The Lindens should have a range of partnerships. Anyone willing to stand on their own defended land, or on very poorly defended Linden land, and greet and help people coming into SL should be encouraged unless they are outright idiots.

The best way to encourage this is through a free market of advertising of services to newbies. The Lindens refuse to enable within their own world the same free market they so aggressively take advantage of in the real world.

But they can be pressured to open up the space somewhat.

No, Gateway is exactly what the name says on the can: Gateway. Those who are either rising on their own through the Social Darwinism of the Grid to come to the attention of the Lab, like NCI or Caledon, or those whom the Lab choses as it casts its eye about for prestigious partners who bring them cash, are the ones they want to funnel their customers too.

The problem is that these "customers" in this "funnel" are people who make up the public of the world. The world. Not the product. But the world.

4chan already redefines the grid, Desmonds. You are fucking clueless.

I have no interest in jumping through these considerable number of hoopes to become a "Gateway". Hiring 24/7 staff -- with what? My meager profits? Are you kidding?!

I have no interest in forcibly having to show "growth". Where? How? As I said, that model doesn't apply to an infohub, where the "growth" comes from LL's signups, not from me and my existing business. They are separate things.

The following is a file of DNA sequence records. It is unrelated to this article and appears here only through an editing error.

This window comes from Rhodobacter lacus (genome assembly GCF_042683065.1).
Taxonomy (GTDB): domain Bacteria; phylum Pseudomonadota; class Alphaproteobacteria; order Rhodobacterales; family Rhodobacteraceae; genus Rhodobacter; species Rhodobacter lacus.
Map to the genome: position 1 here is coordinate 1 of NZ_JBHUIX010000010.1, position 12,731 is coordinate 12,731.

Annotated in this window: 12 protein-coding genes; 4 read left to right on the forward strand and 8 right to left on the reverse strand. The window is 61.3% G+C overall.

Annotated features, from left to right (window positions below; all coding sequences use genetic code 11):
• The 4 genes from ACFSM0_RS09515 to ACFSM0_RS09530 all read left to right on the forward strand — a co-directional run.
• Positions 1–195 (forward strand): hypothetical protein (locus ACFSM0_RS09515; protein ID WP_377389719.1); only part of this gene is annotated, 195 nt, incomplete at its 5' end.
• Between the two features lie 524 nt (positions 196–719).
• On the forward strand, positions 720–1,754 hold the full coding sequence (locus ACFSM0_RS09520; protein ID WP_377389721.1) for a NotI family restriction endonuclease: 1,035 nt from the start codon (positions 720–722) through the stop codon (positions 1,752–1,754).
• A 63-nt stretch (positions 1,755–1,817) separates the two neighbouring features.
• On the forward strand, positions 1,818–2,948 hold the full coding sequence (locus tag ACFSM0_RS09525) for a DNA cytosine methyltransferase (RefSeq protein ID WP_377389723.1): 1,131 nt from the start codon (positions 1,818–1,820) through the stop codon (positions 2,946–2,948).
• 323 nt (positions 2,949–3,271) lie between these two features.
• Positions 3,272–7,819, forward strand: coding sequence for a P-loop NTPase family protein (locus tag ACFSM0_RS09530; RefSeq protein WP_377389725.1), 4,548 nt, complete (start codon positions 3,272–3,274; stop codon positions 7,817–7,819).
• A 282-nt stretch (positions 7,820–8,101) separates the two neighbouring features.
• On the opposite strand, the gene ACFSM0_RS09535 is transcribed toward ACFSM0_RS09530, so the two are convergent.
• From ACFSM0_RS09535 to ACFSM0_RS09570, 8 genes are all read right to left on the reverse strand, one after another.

And so on.

I don't care to be co-opted like you are, Desmond. What I want the Lab to do is not punish and obstruct people who do rise to the occasion and help newbies. And for this, I need them simply to step up on a few simple ideas. Like making it a policy not to allow bots in infohub sims because they take up space needed for real people. Like not allowing mega prims because they blight the view and lag the sim. That's all. Nothing earth-shattering here.

I also want them to give a big nod to these 14 hubs, each of which has many days 20,000 traffic on it from natural causes, not camping! and help these people fulfill their mission and not neglect or kill them.

To do so, they need to figure out how to solve the griefing problem -- and I've suggested that making a group and enabling residents to eject griefers would be a start.

In fact, this power cannot be effectively used as YOU would use it on your land. If you had a gaggle of 6 ugly avatars deliberately making themselves ugly in ridiculous get-ups, putting rocks on their head, playing sound clips and gabblign tag-lines, making suggestion or even harassing comments to newbies -- and flying under the TOS radar -- you'd make short work of them.